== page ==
“Justice Ruth Bader Ginsburg knew that laws about voting rights and reproductive choice are not abstract legal ideals,” Jessica A. Levinson of Loyola Law School told CNN. “But she might have been astonished by the breadth and depth of the court’s decisions to eviscerate protections for access to the polls and a woman’s ability to obtain an abortion.”
Barrett also provided the critical vote early this month when the court allowed the Texas law that bars abortion before most women even know they are pregnant to go into effect pending appeal.
And last term, she was in the majority when the court broke along traditional ideological lines and upheld two controversial Arizona provisions that restricted how ballots could be cast.
Supporters of abortion rights fear that Barrett’s votes will undermine Ginsburg’s legacy when it comes to abortion.
During her confirmation hearing in 1993, Ginsburg declared: “There is something central to a woman’s life, to her dignity.”
“It’s a decision that she must make for herself,” she continued, “and when government controls that decision for her, she’s being treated as less than a fully adult human responsible for her own choices.”
On the bench, she repeatedly ruled in favor of reproductive rights.
“This way of thinking reflects ancient notions about women’s place in the family and under the Constitution — ideas that have long since been discredited,” Ginsburg said.
In a concurring opinion in a 2016 case in which the court blocked abortion restrictions in Texas, Ginsburg wrote to emphasize what would happen to poor women if the restriction had been allowed to go into effect. “When a State severely limits access to safe and legal procedures, women in desperate circumstances may resort to unlicensed rogue practitioners,” Ginsburg said, adding, “at great risk to their health and safety.”
“Most of the people who get abortions never have any need to go to the hospital, isn’t that so?” she queried, continuing to dismantle each argument in favor of the law, point by point.
“You have just tossed entirely to the wind what Congress thought was essential — that is that women be provided these services with no hassles, no cost to them,” she told a government lawyer.
“Justice Ginsburg said time and again that we will never have true gender equality in the absence of women having reproductive freedom,” said Amanda Tyler, a former Ginsburg law clerk who was writing a book with the justice at the time of her death.
“The two are inextricably intertwined,” Tyler said.
The majority — including Barrett — said that while the court wasn’t weighing in on the constitutionality of the law, it would allow it to go into effect pending appeal. “It is unclear whether the named defendants in this lawsuit can or will seek to enforce the Texas law against the applicants in a manner that might permit our intervention,” the majority wrote.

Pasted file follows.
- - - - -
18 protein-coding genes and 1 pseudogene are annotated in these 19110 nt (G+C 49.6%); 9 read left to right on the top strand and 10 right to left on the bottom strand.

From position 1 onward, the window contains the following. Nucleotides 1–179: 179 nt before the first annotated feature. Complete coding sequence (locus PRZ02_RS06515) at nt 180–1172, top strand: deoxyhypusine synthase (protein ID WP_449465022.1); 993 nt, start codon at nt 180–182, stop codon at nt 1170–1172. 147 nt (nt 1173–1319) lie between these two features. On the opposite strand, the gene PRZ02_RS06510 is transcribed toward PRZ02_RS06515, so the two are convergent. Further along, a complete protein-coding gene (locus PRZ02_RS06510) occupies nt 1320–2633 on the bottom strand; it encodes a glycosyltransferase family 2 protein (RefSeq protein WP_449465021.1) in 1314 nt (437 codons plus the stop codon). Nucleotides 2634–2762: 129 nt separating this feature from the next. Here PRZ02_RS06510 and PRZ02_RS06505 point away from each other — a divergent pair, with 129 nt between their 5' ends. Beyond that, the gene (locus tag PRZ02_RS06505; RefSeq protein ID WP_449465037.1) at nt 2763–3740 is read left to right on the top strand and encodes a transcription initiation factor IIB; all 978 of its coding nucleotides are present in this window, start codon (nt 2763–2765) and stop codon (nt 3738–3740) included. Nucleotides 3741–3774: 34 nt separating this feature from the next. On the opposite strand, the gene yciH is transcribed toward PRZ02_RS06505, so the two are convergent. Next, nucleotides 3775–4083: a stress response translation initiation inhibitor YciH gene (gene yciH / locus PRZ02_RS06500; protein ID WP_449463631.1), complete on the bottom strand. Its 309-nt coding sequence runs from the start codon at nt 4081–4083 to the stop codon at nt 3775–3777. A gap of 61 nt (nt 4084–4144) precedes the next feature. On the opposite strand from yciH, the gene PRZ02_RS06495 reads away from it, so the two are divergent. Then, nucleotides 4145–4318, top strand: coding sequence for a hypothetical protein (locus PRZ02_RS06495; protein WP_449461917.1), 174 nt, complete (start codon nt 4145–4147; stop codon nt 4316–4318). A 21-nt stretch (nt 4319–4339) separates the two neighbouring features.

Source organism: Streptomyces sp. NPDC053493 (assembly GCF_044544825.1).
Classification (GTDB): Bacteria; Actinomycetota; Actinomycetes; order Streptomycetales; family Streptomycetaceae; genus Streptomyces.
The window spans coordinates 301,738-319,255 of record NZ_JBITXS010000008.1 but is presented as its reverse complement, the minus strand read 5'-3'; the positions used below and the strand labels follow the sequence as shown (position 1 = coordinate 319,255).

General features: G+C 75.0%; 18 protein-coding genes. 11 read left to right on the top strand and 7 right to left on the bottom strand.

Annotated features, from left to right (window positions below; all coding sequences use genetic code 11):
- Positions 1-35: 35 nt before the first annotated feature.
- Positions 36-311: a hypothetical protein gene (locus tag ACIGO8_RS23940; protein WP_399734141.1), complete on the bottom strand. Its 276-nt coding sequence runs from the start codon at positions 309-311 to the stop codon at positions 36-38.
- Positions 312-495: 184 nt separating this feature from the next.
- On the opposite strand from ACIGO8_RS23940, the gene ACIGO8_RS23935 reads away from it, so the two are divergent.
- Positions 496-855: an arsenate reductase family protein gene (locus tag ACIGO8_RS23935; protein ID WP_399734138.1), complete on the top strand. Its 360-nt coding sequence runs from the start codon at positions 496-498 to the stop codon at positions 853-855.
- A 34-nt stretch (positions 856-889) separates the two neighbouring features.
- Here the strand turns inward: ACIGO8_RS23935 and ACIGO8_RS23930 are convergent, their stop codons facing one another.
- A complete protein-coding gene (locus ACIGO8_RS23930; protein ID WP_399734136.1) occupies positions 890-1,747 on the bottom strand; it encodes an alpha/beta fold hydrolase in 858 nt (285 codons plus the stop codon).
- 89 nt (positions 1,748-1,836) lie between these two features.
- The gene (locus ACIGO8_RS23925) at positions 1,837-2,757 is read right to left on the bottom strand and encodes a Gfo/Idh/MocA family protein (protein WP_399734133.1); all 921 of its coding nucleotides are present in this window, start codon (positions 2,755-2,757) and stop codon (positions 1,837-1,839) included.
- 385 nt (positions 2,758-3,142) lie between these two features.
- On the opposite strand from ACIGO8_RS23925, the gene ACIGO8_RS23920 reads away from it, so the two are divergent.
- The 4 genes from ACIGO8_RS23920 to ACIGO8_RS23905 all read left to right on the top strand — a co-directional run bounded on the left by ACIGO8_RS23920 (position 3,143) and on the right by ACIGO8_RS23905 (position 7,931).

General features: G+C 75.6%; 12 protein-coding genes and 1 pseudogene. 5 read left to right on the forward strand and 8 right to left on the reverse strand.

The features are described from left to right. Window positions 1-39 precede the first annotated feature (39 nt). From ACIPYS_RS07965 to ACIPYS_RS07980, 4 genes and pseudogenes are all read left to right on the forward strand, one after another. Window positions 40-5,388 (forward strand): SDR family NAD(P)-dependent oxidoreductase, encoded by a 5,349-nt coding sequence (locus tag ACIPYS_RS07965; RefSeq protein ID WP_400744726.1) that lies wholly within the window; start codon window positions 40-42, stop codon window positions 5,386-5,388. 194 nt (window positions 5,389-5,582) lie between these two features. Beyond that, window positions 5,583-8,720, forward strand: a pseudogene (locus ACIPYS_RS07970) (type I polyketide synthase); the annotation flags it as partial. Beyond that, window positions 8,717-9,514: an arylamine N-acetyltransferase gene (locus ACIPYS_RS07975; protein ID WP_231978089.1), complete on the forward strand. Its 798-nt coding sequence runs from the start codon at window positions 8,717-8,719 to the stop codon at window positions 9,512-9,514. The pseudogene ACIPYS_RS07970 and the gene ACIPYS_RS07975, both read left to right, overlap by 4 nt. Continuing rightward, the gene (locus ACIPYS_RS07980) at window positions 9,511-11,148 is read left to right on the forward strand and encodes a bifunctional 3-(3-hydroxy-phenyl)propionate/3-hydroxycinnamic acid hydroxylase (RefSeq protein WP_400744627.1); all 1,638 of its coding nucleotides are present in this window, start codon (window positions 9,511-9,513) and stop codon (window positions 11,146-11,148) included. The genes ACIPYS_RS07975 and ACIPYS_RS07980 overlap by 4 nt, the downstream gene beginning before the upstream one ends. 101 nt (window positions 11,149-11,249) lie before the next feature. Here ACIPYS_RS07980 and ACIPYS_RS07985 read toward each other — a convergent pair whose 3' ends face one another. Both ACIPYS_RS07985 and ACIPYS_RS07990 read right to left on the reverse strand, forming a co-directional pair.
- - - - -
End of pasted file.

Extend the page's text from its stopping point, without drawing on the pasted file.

Chief Justice John Roberts, in dissent, wrote that the law was “unprecedented.” He said that he would have blocked the law to give courts the chance to consider procedural questions.
“Presented with an application to enjoin a flagrantly unconstitutional law engineered to prohibit women from exercising their constitutional rights and evade judicial scrutiny, a majority of Justices have opted to bury their heads in the sand,” she said.
Ginsburg would not only have disputed the case on the merits, but those who know her said she would have called out the procedural tactics.
“Ginsburg was a consistent voice for procedural integrity at the Court,” Tyler said. “She would have been up in arms over the court allowing such a restrictive law to go into effect in direct contravention of longstanding precedent and while the court has a pending merits case before it implicating the same core issues.”
“We are now seeing just how profoundly unfortunate her absence from the Court is, given that her vote could have stayed the Texas law from going into effect,” Tyler concluded.
In the voting rights area, the court has also moved right since Ginsburg’s death.
Ginsburg dissented, invoking the umbrella metaphor and calling the Voting Rights Act “one of the most consequential, efficacious, and amply justified exercises of federal legislative power in our Nation’s history.”
Last term, with Ginsburg no longer on the bench, the court heard a case concerning two provisions of Arizona voting law that critics said violated a separate provision of the Voting Rights Act.
Justice Samuel Alito wrote the 6-3 majority opinion upholding the laws and stressing that the state had an “entirely legitimate interest” in the prevention of fraud.
Justice Elena Kagan responded fiercely in dissent, noting that the justices had “no right” to remake the law.
“What is tragic here is that the Court has (yet again) rewritten—in order to weaken—a statute that stands as a monument to American’s greatness, and protects against its basest impulses,” Kagan wrote.
In her dissent, Kagan cited Ginsburg eight times.